made us think it would be a good idea
to pursue the question of how to build
what came to be called the paperless
[CoNTiNUed FroM p. 112]
You’re talking about robert Taylor,
who managed the Computer systems
Laboratory at parC.
did you have a sense of how revolution-
ary alto was as you worked on it?
Oh, yes, we knew it was revolutionary. We built it with the very first semiconductor dynamic RAM, the Intel
1103, which was the first memory you
could buy that was less than a tenth of
a cent a bit. As a result, we realized we
could build a display that was qualitatively better than what we had at the
time. We had character generator terminals, and some of them were quite
nice. But they were limited in various
ways, whereas the Alto had the property that anything you could represent on
paper, you could put on the screen. We
knew that was going to be a big deal.
You were also involved in the invention
of the ethernet.
The Ethernet grew out of the realization I had of how to provide a
network for the Alto. We had been
studying the ALOHA network, a radio
network that was used to connect the
various Hawaiian Islands. The limitation was that when a transmitter
started to transmit, it could no longer
receive anything. One night I was lying in bed thinking about the problem
when I had this sudden realization
that if you used a more limited media,
say, the coaxial cables used in cable
television, the transmitter could not
only hear what it transmitted, it could
also tell whether what it thought it put
on the wire was the same as what actually got put on the wire.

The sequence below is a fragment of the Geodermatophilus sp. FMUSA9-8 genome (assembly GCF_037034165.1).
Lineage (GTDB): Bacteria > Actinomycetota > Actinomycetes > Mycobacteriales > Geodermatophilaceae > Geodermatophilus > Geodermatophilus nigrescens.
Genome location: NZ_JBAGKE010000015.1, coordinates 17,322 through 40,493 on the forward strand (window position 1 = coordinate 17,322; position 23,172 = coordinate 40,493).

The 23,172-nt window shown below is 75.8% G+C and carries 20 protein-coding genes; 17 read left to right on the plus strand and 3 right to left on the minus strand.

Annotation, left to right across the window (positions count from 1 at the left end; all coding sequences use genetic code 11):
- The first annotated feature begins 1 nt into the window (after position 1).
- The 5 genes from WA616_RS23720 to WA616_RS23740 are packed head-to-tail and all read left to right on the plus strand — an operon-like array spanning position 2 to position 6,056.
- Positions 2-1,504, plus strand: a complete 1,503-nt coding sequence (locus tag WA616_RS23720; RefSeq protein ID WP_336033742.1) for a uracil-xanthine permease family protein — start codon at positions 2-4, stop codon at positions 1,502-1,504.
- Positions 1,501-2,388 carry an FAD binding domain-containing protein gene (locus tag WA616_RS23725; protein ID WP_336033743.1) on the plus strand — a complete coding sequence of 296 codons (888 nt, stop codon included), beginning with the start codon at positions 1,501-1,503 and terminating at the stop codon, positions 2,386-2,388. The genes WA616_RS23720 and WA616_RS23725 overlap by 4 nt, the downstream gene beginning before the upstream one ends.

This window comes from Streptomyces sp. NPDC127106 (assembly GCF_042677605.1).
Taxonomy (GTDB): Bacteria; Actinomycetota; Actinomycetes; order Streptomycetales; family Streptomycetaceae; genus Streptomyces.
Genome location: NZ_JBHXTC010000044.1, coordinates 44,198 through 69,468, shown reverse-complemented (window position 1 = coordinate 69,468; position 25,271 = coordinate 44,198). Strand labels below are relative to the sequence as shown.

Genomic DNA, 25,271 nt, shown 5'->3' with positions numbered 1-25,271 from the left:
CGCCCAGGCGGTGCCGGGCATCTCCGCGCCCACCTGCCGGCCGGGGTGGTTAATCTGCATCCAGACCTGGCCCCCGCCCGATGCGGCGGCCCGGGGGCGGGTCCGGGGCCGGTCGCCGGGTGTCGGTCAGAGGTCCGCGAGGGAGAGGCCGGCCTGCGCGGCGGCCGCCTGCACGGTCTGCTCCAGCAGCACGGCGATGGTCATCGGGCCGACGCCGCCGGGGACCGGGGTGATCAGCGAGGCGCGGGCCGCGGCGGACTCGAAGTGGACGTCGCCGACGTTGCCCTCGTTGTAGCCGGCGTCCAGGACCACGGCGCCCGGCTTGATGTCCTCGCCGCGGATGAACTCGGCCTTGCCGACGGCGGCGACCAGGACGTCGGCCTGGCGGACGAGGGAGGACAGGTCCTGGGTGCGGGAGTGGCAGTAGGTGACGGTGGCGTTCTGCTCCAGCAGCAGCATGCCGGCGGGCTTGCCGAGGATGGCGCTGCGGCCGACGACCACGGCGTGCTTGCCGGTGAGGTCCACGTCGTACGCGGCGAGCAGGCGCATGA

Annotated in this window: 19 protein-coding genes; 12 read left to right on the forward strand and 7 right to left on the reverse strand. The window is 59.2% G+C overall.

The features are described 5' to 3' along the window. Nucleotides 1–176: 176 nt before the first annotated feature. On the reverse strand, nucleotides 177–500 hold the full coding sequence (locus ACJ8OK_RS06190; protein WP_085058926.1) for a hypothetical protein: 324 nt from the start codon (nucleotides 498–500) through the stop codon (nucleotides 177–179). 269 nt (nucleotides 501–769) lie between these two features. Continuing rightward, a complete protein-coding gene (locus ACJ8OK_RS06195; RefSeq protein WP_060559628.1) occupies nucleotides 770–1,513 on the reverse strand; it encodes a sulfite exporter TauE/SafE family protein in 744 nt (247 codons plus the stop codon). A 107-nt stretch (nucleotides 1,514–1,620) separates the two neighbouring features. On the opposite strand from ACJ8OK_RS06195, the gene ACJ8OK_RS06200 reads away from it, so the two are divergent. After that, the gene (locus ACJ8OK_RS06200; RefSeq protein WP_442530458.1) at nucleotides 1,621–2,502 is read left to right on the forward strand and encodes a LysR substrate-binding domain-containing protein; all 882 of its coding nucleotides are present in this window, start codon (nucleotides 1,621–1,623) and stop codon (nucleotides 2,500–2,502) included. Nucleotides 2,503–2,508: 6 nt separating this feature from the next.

so if another transmitter was interfer-
ing, it could drop back and retransmit
“the alto had
the property that
anything you could
represent on paper,
you could put on
the screen. We knew
that was going to
be a big deal.”
That idea was refined by Bob Met-calfe and Dave Boggs into what we
knew as the Ethernet. Of course, the
Ethernet in those days was quite different than it is today.
You joined Microsoft in 1997 to help
establish the company’s research lab
in Cambridge, england, and were later involved in the development of the
tablet pC, a subject that’s much in the
news of late.
The line of thinking about tablets actually started at DEC [Digital
Equipment Corporation]. We built a
tablet called Lectrice back in the early 1990s, primarily as an electronic
book reader. When I returned to the
U.S. from my two-year assignment
in Cambridge, I was working with a
group in Redmond that was trying
to build an electronic book reader.
That didn’t work out too well, but it
evolved into the idea of building a
tablet PC. Of course the view there
was it would be great to have a device
that didn’t require a keyboard.
what do you make of the persistence
of the keyboard in spite of the alterna-
tives that now exist?
Typing is so much faster than virtually any other way of entering information into a computer, so I don’t expect that to change. There’s only one
thing that can be better, and that’s to
use a different set of muscles—the
tablet allows you to do that. You’re
holding a stylus and writing or drawing with it, and the interaction can be
More recently, you’ve been working on
I’ve been using field-programmable
gate arrays (FPGAs) to explore multicore
architectures. For a long time, it was
impossible for academic researchers—
or even people working in industrial
labs—to design their own chips. It’s
now possible to build a nontrivial multicore computer, with something on the
order of 15 cores, on a single FPGA on a
board that’s available for $750.
what does the future hold for you in
terms of research? are you tempted to
go back and continue working on the
If I have a good idea I might go back
to it. But right now I’m quite happy
with what I’m doing, and there’s a
considerable amount of work to do in
this area. So I think I’m set for the next
Leah hoffmann is a brooklyn, ny-based technology
© 2010 ACM 0001-0782/10/0700 $10.00
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